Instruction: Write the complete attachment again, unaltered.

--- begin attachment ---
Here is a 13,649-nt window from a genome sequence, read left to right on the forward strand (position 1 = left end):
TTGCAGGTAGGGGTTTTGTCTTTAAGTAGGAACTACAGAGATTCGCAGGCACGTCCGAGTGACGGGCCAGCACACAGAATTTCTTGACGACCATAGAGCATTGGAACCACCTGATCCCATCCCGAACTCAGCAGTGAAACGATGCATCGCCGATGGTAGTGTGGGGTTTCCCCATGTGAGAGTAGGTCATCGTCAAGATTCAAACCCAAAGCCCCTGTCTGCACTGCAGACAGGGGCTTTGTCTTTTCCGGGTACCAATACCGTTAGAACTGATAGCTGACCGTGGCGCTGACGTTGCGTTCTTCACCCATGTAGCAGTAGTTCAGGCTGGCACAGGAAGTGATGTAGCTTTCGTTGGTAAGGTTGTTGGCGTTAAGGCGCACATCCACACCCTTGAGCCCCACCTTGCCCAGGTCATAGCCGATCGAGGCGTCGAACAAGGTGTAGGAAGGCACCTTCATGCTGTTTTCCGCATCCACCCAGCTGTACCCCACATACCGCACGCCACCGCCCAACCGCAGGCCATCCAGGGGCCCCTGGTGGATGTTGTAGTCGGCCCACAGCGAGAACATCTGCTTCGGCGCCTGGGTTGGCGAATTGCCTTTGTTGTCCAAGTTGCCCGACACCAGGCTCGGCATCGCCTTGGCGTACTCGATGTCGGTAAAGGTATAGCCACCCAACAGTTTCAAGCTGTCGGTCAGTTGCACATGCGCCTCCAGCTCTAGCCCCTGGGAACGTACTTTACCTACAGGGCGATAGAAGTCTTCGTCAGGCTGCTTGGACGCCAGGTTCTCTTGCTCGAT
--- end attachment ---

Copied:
Here is a 13,649-nt window from a genome sequence, read left to right on the forward strand (position 1 = left end):
TTGCAGGTAGGGGTTTTGTCTTTAAGTAGGAACTACAGAGATTCGCAGGCACGTCCGAGTGACGGGCCAGCACACAGAATTTCTTGACGACCATAGAGCATTGGAACCACCTGATCCCATCCCGAACTCAGCAGTGAAACGATGCATCGCCGATGGTAGTGTGGGGTTTCCCCATGTGAGAGTAGGTCATCGTCAAGATTCAAACCCAAAGCCCCTGTCTGCACTGCAGACAGGGGCTTTGTCTTTTCCGGGTACCAATACCGTTAGAACTGATAGCTGACCGTGGCGCTGACGTTGCGTTCTTCACCCATGTAGCAGTAGTTCAGGCTGGCACAGGAAGTGATGTAGCTTTCGTTGGTAAGGTTGTTGGCGTTAAGGCGCACATCCACACCCTTGAGCCCCACCTTGCCCAGGTCATAGCCGATCGAGGCGTCGAACAAGGTGTAGGAAGGCACCTTCATGCTGTTTTCCGCATCCACCCAGCTGTACCCCACATACCGCACGCCACCGCCCAACCGCAGGCCATCCAGGGGCCCCTGGTGGATGTTGTAGTCGGCCCACAGCGAGAACATCTGCTTCGGCGCCTGGGTTGGCGAATTGCCTTTGTTGTCCAAGTTGCCCGACACCAGGCTCGGCATCGCCTTGGCGTACTCGATGTCGGTAAAGGTATAGCCACCCAACAGTTTCAAGCTGTCGGTCAGTTGCACATGCGCCTCCAGCTCTAGCCCCTGGGAACGTACTTTACCTACAGGGCGATAGAAGTCTTCGTCAGGCTGCTTGGACGCCAGGTTCTCTTGCTCGAT